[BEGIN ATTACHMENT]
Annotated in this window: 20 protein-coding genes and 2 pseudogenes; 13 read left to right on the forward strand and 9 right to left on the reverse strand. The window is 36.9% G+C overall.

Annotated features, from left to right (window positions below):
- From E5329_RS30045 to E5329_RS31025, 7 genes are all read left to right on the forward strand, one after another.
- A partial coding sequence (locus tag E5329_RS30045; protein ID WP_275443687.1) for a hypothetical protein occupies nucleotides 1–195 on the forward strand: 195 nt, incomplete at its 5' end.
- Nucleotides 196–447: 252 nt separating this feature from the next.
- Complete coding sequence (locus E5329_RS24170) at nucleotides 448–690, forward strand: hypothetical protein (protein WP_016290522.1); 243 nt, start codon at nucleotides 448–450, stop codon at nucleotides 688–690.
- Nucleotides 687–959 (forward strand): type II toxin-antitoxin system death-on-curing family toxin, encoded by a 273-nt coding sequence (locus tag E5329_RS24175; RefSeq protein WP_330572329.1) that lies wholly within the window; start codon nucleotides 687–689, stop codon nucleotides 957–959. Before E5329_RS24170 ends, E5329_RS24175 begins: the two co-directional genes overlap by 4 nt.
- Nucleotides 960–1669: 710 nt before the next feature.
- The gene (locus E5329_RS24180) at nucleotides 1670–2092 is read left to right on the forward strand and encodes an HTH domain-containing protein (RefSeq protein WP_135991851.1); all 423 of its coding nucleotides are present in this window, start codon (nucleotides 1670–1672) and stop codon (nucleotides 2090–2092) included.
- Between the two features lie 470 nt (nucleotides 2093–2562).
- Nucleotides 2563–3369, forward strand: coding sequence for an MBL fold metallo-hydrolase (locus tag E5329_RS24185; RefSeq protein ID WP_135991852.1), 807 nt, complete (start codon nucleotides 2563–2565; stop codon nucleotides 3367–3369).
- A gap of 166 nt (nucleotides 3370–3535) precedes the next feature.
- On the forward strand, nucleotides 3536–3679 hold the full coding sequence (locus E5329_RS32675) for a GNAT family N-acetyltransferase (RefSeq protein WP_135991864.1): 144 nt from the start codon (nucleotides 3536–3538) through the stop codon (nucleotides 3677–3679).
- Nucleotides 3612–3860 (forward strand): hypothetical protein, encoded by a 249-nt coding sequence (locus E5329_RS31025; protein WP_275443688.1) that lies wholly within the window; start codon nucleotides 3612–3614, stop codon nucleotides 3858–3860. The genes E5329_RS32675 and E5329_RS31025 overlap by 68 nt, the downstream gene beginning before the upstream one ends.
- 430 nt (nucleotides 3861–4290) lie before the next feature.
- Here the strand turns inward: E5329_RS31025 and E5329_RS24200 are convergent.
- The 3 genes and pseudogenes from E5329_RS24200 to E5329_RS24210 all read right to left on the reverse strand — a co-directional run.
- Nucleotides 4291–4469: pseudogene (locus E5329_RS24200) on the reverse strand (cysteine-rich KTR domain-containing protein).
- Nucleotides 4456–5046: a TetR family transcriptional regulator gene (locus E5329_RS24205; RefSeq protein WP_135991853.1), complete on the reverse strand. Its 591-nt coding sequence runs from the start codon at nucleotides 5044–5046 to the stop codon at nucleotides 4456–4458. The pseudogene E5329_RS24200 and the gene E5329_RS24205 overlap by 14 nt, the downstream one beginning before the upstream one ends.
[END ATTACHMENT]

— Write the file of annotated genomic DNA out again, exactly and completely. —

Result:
Annotated in this window: 20 protein-coding genes and 2 pseudogenes; 13 read left to right on the forward strand and 9 right to left on the reverse strand. The window is 36.9% G+C overall.

Annotated features, from left to right (window positions below):
- From E5329_RS30045 to E5329_RS31025, 7 genes are all read left to right on the forward strand, one after another.
- A partial coding sequence (locus tag E5329_RS30045; protein ID WP_275443687.1) for a hypothetical protein occupies nucleotides 1–195 on the forward strand: 195 nt, incomplete at its 5' end.
- Nucleotides 196–447: 252 nt separating this feature from the next.
- Complete coding sequence (locus E5329_RS24170) at nucleotides 448–690, forward strand: hypothetical protein (protein WP_016290522.1); 243 nt, start codon at nucleotides 448–450, stop codon at nucleotides 688–690.
- Nucleotides 687–959 (forward strand): type II toxin-antitoxin system death-on-curing family toxin, encoded by a 273-nt coding sequence (locus tag E5329_RS24175; RefSeq protein WP_330572329.1) that lies wholly within the window; start codon nucleotides 687–689, stop codon nucleotides 957–959. Before E5329_RS24170 ends, E5329_RS24175 begins: the two co-directional genes overlap by 4 nt.
- Nucleotides 960–1669: 710 nt before the next feature.
- The gene (locus E5329_RS24180) at nucleotides 1670–2092 is read left to right on the forward strand and encodes an HTH domain-containing protein (RefSeq protein WP_135991851.1); all 423 of its coding nucleotides are present in this window, start codon (nucleotides 1670–1672) and stop codon (nucleotides 2090–2092) included.
- Between the two features lie 470 nt (nucleotides 2093–2562).
- Nucleotides 2563–3369, forward strand: coding sequence for an MBL fold metallo-hydrolase (locus tag E5329_RS24185; RefSeq protein ID WP_135991852.1), 807 nt, complete (start codon nucleotides 2563–2565; stop codon nucleotides 3367–3369).
- A gap of 166 nt (nucleotides 3370–3535) precedes the next feature.
- On the forward strand, nucleotides 3536–3679 hold the full coding sequence (locus E5329_RS32675) for a GNAT family N-acetyltransferase (RefSeq protein WP_135991864.1): 144 nt from the start codon (nucleotides 3536–3538) through the stop codon (nucleotides 3677–3679).
- Nucleotides 3612–3860 (forward strand): hypothetical protein, encoded by a 249-nt coding sequence (locus E5329_RS31025; protein WP_275443688.1) that lies wholly within the window; start codon nucleotides 3612–3614, stop codon nucleotides 3858–3860. The genes E5329_RS32675 and E5329_RS31025 overlap by 68 nt, the downstream gene beginning before the upstream one ends.
- 430 nt (nucleotides 3861–4290) lie before the next feature.
- Here the strand turns inward: E5329_RS31025 and E5329_RS24200 are convergent.
- The 3 genes and pseudogenes from E5329_RS24200 to E5329_RS24210 all read right to left on the reverse strand — a co-directional run.
- Nucleotides 4291–4469: pseudogene (locus E5329_RS24200) on the reverse strand (cysteine-rich KTR domain-containing protein).
- Nucleotides 4456–5046: a TetR family transcriptional regulator gene (locus E5329_RS24205; RefSeq protein WP_135991853.1), complete on the reverse strand. Its 591-nt coding sequence runs from the start codon at nucleotides 5044–5046 to the stop codon at nucleotides 4456–4458. The pseudogene E5329_RS24200 and the gene E5329_RS24205 overlap by 14 nt, the downstream one beginning before the upstream one ends.